Rebecca Ann Bird

14 February 1839–13 September 1921 (Age 82)
Illinois, United States

The Life of Rebecca Ann

Rebecca Ann Bird was born on 14 February 1839, in Illinois, United States as the daughter of William Bird and Abigail Taylor. She married William Stacy Taylor on 19 February 1857, in Jefferson, Illinois, United States. They were the parents of at least 1 son and 4 daughters. She lived in Sugar Loaf Township, Cleburne, Arkansas, United States in 1900 and Heber Springs, Cleburne, Arkansas, United States for about 10 years. She died on 13 September 1921, in Cleburne, Arkansas, United States, at the age of 82, and was buried in Heber Springs, Cleburne, Arkansas, United States.

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Family Time Line

William Stacy Taylor
1834–1911
Rebecca Ann Bird
1839–1921
Marriage: 19 February 1857
Sarah A. Taylor
1858–
Thomas Jefferson Taylor
1861–1924
Ada R. Taylor
1865–1918
Malissa Taylor
1868–
Clara Nettie Taylor
1873–1950

Spouse and Children

MARRIAGE
19 February 1857
Jefferson, Illinois, United States
children

(5)

Parents and Siblings

    Male1821–1865Male

    Abigail Taylor

    FemaleFemale

siblings

(1)

World Events (8)

1846

Age 7

U.S. acquires vast tracts of Mexican territory in wake of Mexican War including California and New Mexico.
1848 · Chicago Board of Trade is organized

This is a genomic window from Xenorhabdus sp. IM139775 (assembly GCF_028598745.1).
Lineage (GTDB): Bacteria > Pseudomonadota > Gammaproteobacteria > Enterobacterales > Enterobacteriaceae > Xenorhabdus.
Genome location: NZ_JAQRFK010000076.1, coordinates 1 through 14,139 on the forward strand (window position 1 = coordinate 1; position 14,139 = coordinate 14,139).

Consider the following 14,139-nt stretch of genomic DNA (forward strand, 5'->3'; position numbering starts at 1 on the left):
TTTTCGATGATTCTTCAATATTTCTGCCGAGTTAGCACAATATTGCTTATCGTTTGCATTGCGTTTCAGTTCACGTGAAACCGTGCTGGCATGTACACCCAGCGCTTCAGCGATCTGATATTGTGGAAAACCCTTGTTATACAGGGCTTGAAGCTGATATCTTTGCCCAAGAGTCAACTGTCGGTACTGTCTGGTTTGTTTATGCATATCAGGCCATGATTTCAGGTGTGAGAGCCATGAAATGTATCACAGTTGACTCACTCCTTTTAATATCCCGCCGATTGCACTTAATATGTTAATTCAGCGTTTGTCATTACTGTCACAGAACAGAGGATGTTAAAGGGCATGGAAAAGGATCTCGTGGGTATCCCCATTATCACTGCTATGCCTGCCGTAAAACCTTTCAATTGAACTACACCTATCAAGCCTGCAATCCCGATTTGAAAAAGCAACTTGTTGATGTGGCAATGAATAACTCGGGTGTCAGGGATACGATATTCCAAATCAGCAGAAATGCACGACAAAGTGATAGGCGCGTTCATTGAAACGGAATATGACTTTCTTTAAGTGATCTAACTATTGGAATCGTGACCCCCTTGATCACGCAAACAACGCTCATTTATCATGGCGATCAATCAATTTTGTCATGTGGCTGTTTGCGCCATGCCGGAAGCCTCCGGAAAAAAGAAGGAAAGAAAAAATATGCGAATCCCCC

Age 9

Starting as a voluntary association to help buyers and sellers meet to negotiate and make contracts. The Chicago Board of Trade is one of the oldest futures and options exchanges in the world and it is open 22 hours per day to stay competitive.
1861 · Simple life to Soldiers

Age 22

Illinois contributed 250,000 soldiers to the Union Army, ranking it fourth in terms of the total men fighting for a single state. Troops mainly fought in the Western side of the Appalachian Mountains, but a few regiments played important roles in the East side. Several thousand Illinoisians died during the war. No major battles were fought in the state, although several towns became sites for important supply depots and navy yards. Not everyone in the state supported the war and there were calls for secession in Southern Illinois several residents. However, the movement for secession soon died after the proposal was blocked.

Name Meaning

1 English and Scottish: from Middle English bird, brid ‘nestling’, ‘young bird’ (Old English bridd), applied as a nickname or perhaps occasionally as a metonymic occupational name for a bird catcher. The metathesized form is first found in the Northumbrian dialect of Middle English, but the surname is more common in central and southern England. It may possibly also be derived from Old English burde ‘maiden’, ‘girl’, applied as a derisory nickname.2 Irish: Anglicization of Gaelic Ó hÉanacháin or Ó hÉinigh, in which the first element (after Ó) has been taken as Gaelic éan ‘bird’ ( see Heneghan ).3 Jewish: translation of various Ashkenazic surnames meaning ‘bird’, as for example Vogel .

Dictionary of American Family Names © Patrick Hanks 2003, 2006.

Possible Related Names

Sources (3)

  • Rebecca A Taylor in household of William S Taylor, "United States Census, 1870"
  • Rebecca A Taylor in household of John Bittle, "United States Census, 1920"
  • Rebecca A Taylor in household of William L Taylor, "United States Census, 1900"

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